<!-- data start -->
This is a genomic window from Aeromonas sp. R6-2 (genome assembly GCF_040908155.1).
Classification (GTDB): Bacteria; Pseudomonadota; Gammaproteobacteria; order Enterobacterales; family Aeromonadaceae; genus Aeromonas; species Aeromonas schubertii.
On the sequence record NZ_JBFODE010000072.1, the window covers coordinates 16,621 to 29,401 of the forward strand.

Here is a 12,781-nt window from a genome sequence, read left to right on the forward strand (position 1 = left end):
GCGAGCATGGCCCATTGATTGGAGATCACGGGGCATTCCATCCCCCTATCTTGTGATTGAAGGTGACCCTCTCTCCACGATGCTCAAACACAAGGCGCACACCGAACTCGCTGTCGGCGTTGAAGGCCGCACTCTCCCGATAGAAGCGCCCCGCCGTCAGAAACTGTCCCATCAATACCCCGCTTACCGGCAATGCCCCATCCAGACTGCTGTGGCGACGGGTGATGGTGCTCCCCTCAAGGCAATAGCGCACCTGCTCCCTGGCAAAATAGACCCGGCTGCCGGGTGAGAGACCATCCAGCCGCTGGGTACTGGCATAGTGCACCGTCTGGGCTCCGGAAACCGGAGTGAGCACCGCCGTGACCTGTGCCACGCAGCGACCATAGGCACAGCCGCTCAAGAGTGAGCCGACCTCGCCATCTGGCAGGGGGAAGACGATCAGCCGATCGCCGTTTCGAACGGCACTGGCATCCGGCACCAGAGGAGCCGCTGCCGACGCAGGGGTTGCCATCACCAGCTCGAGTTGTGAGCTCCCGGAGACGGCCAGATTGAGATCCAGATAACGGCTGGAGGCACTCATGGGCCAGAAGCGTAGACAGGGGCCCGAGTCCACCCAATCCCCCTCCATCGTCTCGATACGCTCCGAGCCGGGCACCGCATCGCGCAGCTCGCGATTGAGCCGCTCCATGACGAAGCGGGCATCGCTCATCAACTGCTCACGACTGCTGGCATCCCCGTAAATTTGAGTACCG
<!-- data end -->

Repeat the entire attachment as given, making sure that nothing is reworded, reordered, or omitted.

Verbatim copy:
This is a genomic window from Aeromonas sp. R6-2 (genome assembly GCF_040908155.1).
Classification (GTDB): Bacteria; Pseudomonadota; Gammaproteobacteria; order Enterobacterales; family Aeromonadaceae; genus Aeromonas; species Aeromonas schubertii.
On the sequence record NZ_JBFODE010000072.1, the window covers coordinates 16,621 to 29,401 of the forward strand.

Here is a 12,781-nt window from a genome sequence, read left to right on the forward strand (position 1 = left end):
GCGAGCATGGCCCATTGATTGGAGATCACGGGGCATTCCATCCCCCTATCTTGTGATTGAAGGTGACCCTCTCTCCACGATGCTCAAACACAAGGCGCACACCGAACTCGCTGTCGGCGTTGAAGGCCGCACTCTCCCGATAGAAGCGCCCCGCCGTCAGAAACTGTCCCATCAATACCCCGCTTACCGGCAATGCCCCATCCAGACTGCTGTGGCGACGGGTGATGGTGCTCCCCTCAAGGCAATAGCGCACCTGCTCCCTGGCAAAATAGACCCGGCTGCCGGGTGAGAGACCATCCAGCCGCTGGGTACTGGCATAGTGCACCGTCTGGGCTCCGGAAACCGGAGTGAGCACCGCCGTGACCTGTGCCACGCAGCGACCATAGGCACAGCCGCTCAAGAGTGAGCCGACCTCGCCATCTGGCAGGGGGAAGACGATCAGCCGATCGCCGTTTCGAACGGCACTGGCATCCGGCACCAGAGGAGCCGCTGCCGACGCAGGGGTTGCCATCACCAGCTCGAGTTGTGAGCTCCCGGAGACGGCCAGATTGAGATCCAGATAACGGCTGGAGGCACTCATGGGCCAGAAGCGTAGACAGGGGCCCGAGTCCACCCAATCCCCCTCCATCGTCTCGATACGCTCCGAGCCGGGCACCGCATCGCGCAGCTCGCGATTGAGCCGCTCCATGACGAAGCGGGCATCGCTCATCAACTGCTCACGACTGCTGGCATCCCCGTAAATTTGAGTACCG